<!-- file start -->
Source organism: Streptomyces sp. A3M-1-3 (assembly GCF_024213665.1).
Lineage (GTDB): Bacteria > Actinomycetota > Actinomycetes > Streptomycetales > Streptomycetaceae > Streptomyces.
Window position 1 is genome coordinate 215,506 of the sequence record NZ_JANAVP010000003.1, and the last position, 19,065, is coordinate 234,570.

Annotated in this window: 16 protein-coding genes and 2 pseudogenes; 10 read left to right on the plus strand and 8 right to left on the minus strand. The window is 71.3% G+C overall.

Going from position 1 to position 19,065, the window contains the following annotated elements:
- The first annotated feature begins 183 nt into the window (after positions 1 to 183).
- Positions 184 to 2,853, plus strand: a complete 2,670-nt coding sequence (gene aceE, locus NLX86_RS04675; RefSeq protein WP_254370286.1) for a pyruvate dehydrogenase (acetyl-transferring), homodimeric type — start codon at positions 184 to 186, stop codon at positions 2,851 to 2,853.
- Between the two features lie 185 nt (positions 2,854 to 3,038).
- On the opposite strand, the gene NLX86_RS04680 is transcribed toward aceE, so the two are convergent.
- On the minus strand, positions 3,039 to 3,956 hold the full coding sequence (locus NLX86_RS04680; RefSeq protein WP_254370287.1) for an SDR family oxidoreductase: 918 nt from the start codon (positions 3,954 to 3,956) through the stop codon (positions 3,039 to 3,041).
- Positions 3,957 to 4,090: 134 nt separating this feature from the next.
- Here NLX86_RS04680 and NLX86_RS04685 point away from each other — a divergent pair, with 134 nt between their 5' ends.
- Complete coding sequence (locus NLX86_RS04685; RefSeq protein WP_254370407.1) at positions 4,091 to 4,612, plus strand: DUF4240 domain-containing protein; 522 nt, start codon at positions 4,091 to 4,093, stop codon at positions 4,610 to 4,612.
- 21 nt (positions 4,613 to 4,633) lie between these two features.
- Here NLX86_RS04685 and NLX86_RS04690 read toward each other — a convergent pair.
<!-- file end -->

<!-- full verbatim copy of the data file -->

Source organism: Streptomyces sp. A3M-1-3 (assembly GCF_024213665.1).
Lineage (GTDB): Bacteria > Actinomycetota > Actinomycetes > Streptomycetales > Streptomycetaceae > Streptomyces.
Window position 1 is genome coordinate 215,506 of the sequence record NZ_JANAVP010000003.1, and the last position, 19,065, is coordinate 234,570.

Annotated in this window: 16 protein-coding genes and 2 pseudogenes; 10 read left to right on the plus strand and 8 right to left on the minus strand. The window is 71.3% G+C overall.

Going from position 1 to position 19,065, the window contains the following annotated elements:
- The first annotated feature begins 183 nt into the window (after positions 1 to 183).
- Positions 184 to 2,853, plus strand: a complete 2,670-nt coding sequence (gene aceE, locus NLX86_RS04675; RefSeq protein WP_254370286.1) for a pyruvate dehydrogenase (acetyl-transferring), homodimeric type — start codon at positions 184 to 186, stop codon at positions 2,851 to 2,853.
- Between the two features lie 185 nt (positions 2,854 to 3,038).
- On the opposite strand, the gene NLX86_RS04680 is transcribed toward aceE, so the two are convergent.
- On the minus strand, positions 3,039 to 3,956 hold the full coding sequence (locus NLX86_RS04680; RefSeq protein WP_254370287.1) for an SDR family oxidoreductase: 918 nt from the start codon (positions 3,954 to 3,956) through the stop codon (positions 3,039 to 3,041).
- Positions 3,957 to 4,090: 134 nt separating this feature from the next.
- Here NLX86_RS04680 and NLX86_RS04685 point away from each other — a divergent pair, with 134 nt between their 5' ends.
- Complete coding sequence (locus NLX86_RS04685; RefSeq protein WP_254370407.1) at positions 4,091 to 4,612, plus strand: DUF4240 domain-containing protein; 522 nt, start codon at positions 4,091 to 4,093, stop codon at positions 4,610 to 4,612.
- 21 nt (positions 4,613 to 4,633) lie between these two features.
- Here NLX86_RS04685 and NLX86_RS04690 read toward each other — a convergent pair.